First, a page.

Realising this mistake, I went back a few more times, this time as myself and without a camera. It took a few rounds, but then rain came, and I met Ah Ming as I sought shelter under his canvas with invitation from his wife. Two hours and an enlightening conversation later, the rain stopped, and Ah Ming became my first interviewee. Mingling with him made me wiser on how to approach other hawkers.
Usually, it would take more time for such relationships to be warmed up, but the market was about to be closed in two months time, and time was running out. So, I sought the help of friends from the previous generations for contacts. My future father-in-law was a frequent patron of the market, particularly of one man – Jack. Both Jack and his godfather took a liking to me and it was Jack’s godfather than gave me the grand tour, telling me stories of the corners, the dos and don’ts, the what was and what is.
Soon, my frequent visits prompted the interest of a regular patron, Francis. His cheerful personality and deep soothing voice were a contrast from the harshness of the environment. And as a patron for over four decades – he knew a thing or two. This was also why Francis was the first voice that you will hear in the documentary, for anyone would be fortunate to have him as a tour guide on their first visit to the market before losing themselves in what the place had to offer.
All of these encounters certainly required luck. The same can be said about how I met Brandon and Helen and convinced them to be in the documentary. Now with a cast that spanned generations, I knew that there is something special brewing.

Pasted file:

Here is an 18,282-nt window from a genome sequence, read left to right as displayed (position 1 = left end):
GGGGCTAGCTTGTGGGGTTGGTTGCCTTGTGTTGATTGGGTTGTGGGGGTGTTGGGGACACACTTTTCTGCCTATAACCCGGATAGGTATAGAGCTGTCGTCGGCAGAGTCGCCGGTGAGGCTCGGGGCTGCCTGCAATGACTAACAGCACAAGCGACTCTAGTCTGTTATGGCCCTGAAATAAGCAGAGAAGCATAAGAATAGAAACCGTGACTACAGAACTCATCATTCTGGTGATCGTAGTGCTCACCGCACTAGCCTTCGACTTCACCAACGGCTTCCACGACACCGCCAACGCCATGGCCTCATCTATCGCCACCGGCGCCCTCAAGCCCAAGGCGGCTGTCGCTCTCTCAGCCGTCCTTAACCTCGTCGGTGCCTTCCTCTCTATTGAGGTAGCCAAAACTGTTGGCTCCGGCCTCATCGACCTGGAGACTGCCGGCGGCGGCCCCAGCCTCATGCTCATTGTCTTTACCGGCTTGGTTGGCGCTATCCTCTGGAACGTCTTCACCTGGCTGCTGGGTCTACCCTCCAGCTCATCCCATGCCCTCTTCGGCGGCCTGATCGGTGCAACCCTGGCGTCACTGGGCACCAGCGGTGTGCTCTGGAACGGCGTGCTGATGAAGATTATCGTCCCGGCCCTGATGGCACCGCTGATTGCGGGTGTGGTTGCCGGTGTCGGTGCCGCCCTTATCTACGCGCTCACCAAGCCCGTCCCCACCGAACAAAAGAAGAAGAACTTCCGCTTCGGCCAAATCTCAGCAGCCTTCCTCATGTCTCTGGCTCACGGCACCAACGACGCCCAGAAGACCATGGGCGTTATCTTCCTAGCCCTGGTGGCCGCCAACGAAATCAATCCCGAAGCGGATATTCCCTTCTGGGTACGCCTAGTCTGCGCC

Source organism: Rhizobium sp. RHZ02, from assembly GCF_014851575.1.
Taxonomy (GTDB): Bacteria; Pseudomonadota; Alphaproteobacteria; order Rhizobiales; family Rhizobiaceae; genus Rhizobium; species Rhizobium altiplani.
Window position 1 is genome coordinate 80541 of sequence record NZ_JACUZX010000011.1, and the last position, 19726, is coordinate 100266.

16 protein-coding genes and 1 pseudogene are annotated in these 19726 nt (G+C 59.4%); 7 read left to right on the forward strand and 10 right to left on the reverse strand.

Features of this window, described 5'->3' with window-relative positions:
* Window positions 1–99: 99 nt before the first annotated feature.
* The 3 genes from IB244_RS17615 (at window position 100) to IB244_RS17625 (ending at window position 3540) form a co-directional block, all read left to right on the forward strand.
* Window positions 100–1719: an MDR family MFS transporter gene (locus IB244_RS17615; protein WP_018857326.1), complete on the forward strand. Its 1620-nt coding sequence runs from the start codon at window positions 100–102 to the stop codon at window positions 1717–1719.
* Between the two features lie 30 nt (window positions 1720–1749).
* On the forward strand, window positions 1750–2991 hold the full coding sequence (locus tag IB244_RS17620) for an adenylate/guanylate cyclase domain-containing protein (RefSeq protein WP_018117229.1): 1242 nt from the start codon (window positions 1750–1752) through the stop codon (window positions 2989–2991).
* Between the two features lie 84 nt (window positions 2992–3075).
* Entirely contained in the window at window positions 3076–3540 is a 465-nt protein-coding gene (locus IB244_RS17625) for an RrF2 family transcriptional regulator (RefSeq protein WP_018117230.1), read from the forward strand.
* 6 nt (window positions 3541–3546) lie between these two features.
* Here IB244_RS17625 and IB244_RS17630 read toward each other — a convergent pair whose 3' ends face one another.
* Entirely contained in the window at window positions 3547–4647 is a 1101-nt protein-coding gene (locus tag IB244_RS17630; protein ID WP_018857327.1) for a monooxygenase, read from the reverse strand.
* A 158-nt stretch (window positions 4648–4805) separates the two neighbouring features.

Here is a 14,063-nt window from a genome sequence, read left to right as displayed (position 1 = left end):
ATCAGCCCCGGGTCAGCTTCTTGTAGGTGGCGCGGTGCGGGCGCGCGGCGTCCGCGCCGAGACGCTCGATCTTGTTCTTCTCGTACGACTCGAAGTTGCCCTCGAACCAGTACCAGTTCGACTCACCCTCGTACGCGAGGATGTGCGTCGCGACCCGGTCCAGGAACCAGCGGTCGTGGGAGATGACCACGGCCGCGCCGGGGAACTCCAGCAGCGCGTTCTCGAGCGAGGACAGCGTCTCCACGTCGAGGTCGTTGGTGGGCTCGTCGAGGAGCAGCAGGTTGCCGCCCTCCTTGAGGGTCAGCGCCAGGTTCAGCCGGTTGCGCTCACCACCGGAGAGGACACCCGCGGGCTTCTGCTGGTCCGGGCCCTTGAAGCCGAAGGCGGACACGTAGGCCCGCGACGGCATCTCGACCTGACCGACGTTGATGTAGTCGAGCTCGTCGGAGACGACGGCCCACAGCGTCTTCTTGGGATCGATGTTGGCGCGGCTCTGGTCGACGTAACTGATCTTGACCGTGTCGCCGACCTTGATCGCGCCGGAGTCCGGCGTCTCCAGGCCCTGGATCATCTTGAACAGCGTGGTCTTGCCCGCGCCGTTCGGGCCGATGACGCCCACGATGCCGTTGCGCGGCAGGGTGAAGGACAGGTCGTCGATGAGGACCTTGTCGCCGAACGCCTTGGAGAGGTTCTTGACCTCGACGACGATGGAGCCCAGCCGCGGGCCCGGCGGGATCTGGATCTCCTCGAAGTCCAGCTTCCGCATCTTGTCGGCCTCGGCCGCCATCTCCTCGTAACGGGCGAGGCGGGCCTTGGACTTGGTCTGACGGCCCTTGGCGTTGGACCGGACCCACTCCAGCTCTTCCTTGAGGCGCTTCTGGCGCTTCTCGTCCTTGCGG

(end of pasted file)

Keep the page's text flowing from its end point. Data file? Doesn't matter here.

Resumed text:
Halfway through working on the documentary, it became clear to me that I needed to rope in people to accomplish what I had set out to do with this work. My personal journey should not get in the way of making this documentary the best it could be. With expert help from Cheng Lijie (Sound Designer), Eugene Seah (Editor and Colourist), and Marilyn (Graphics Designer), I now found myself in the privileged position of learning from people who have so much dedication to their craft. Their influence made me a better documentary storyteller.
And there was more. Part of the allure of making a documentary is the freedom to embark on a journey where serendipity enriches one’s life and perspective. I feel like Indiana Jones, uncovering details to a larger picture, stories that few get to hear, access to places earned with earnest. Through this already rewarding process, I learned of the fantastic people at the National Archives of Singapore, where I spent days going through various microfilms to further understand the history of the Sungei Road Thieves Market. This inspired the opening of the film, where actual newspaper clippings were used as a tunnel through time for the audience to travel to 2017.